Algonquin Power & Utilities building 108-MW wind farm under PPA with JPMorgan Chase

US wind power capacity grid
The U.S. now has 127 GW of cumulative wind power capacity with a pipeline of 62 GW under development through 2025.

A unit of East Coast renewable power generator Algonquin Power & Utilities Corp. is working on a new wind power project in Illinois.

The 108-MW Shady Oaks II wind project is a collaboration of Liberty, a part of Algonquin, and JPMorgan Chase. Construction began this spring on the wind farm to feature 22 wind turbines in Lee County, Ill.

JPMorgan Chase will purchase approximately 70% of the wind farm’s energy output, which will serve as the largest contribution to date toward JPMorgan Chase’s 100% renewable energy commitment, supplying the equivalent of about 14 percent of its global power needs. Shady Oaks II is expected to generate close to 350,000 MWh of electricity per year.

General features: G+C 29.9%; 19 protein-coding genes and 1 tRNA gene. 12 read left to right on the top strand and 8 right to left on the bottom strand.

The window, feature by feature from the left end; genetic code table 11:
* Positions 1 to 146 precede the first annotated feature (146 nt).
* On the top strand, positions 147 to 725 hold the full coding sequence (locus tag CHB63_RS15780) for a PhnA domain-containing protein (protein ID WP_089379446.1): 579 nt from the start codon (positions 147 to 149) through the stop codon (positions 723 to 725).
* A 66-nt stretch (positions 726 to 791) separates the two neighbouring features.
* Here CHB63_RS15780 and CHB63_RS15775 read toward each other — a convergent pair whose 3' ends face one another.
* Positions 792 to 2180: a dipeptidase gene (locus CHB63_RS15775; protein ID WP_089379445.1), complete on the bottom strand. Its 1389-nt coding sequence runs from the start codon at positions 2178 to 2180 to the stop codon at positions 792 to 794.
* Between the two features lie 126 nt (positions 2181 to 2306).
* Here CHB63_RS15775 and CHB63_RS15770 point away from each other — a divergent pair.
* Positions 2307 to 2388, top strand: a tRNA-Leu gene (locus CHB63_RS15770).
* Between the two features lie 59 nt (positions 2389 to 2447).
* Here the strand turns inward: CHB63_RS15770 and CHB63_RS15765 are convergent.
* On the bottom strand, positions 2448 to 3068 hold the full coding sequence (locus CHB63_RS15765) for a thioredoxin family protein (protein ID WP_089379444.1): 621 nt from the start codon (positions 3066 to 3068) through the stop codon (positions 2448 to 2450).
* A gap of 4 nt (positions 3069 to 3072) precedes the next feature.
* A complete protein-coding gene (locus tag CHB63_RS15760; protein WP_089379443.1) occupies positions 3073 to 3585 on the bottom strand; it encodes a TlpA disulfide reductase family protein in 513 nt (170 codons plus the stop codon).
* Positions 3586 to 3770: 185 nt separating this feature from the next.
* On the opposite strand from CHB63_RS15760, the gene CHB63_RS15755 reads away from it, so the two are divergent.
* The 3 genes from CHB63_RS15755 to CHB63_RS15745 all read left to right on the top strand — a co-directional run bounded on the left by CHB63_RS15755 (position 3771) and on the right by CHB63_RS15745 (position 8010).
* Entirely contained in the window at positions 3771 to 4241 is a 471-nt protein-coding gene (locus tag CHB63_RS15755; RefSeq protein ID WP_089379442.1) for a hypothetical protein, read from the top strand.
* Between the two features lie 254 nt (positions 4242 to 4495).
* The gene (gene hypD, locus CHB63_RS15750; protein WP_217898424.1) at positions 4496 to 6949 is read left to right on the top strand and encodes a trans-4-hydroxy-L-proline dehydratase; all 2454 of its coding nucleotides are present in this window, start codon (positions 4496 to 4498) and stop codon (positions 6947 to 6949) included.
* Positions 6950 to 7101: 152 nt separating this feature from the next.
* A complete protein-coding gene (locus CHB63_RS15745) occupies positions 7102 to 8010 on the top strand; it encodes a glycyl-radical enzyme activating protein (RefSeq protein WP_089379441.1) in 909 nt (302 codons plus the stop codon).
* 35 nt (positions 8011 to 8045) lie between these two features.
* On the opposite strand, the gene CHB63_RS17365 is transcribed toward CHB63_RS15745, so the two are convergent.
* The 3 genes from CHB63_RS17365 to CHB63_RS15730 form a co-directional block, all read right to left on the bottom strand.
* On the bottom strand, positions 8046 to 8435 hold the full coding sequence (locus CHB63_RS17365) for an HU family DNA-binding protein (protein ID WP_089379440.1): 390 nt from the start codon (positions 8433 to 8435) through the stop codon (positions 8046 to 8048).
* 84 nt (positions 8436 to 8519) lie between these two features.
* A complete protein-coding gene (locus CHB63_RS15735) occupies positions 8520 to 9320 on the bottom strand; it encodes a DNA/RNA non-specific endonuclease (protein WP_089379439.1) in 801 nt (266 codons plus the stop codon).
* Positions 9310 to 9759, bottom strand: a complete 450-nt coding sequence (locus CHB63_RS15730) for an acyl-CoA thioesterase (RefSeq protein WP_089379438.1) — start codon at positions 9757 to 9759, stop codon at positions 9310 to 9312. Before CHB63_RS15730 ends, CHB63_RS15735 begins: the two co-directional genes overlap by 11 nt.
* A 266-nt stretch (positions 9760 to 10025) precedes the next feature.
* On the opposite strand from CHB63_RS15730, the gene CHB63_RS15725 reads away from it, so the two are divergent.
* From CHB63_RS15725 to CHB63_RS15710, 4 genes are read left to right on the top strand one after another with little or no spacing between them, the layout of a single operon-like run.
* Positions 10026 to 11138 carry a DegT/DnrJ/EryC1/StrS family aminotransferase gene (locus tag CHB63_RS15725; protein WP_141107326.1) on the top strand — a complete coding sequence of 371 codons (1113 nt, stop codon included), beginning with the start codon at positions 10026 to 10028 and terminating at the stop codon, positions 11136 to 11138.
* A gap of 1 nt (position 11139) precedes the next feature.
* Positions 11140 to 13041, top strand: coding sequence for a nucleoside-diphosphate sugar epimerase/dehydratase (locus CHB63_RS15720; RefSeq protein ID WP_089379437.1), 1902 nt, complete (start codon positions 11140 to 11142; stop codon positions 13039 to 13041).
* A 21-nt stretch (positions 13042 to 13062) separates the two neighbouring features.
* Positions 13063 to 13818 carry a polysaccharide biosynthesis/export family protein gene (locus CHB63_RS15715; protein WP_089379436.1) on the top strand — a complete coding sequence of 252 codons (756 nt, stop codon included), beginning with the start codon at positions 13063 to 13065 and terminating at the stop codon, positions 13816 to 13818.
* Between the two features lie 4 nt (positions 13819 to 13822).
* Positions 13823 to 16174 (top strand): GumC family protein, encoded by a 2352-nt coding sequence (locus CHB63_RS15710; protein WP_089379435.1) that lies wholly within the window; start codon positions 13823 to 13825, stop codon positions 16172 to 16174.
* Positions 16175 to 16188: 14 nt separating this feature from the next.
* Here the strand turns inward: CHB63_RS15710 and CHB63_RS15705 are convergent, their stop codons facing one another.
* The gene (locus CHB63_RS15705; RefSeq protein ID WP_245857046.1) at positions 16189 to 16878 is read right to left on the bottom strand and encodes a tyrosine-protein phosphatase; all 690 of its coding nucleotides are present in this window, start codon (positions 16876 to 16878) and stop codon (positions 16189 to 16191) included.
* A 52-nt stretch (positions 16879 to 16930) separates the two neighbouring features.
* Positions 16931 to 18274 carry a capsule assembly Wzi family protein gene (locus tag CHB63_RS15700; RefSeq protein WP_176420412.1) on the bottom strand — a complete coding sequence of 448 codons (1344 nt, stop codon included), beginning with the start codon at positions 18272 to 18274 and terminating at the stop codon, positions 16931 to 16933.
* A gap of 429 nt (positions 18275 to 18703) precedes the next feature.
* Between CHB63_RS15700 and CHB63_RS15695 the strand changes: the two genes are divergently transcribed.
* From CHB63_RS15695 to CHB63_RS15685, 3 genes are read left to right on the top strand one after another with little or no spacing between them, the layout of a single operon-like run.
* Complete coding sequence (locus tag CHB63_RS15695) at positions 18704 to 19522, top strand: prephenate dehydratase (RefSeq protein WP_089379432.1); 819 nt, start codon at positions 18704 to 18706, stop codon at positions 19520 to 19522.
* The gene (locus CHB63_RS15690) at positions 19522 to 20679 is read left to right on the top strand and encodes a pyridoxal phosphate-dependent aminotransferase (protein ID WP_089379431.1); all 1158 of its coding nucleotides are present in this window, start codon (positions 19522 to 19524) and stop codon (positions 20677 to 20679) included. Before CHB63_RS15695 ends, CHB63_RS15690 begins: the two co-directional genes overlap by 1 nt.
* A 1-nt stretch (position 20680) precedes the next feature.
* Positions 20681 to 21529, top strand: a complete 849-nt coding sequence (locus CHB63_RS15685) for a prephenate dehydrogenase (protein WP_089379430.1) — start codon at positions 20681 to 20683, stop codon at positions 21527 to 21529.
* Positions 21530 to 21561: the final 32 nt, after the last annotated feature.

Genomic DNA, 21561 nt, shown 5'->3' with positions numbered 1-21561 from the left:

“We’re extremely pleased to partner with JPMorgan Chase, a global leader in the finance industry and a sustainability-focused company that is as passionate as we are about advancing renewable energy solutions,” said Brenda Marshall, Senior Vice President, Renewable Generation – Wind for Algonquin. “Shady Oaks II is an important contributor to our goal of continuing to add low-cost renewable generation capacity into our supply mix and supports our commitment to leading the change to a greener, cleaner planet.”

The U.S. Energy Information Administration recently reported that some 2.8 GW of wind power capacity was connected to the grid in the second quarter.

Algonquin is the parent company for Liberty and owns several renewable energy projects in North America. It owns, operates or has an interest in close to 4 GW of clean energy capacity overall.

JPMorgan Chase is a global financial services firm with assets of $3.7 trillion and operations worldwide.

Subscribe to Renewable Energy World’s free, weekly newsletter for more stories like this

Previous articleWorld EV Day: Why fleets might go electric before you do
Next articleStudy: Clean energy developers are unfairly burdened with transmission upgrade costs

No posts to display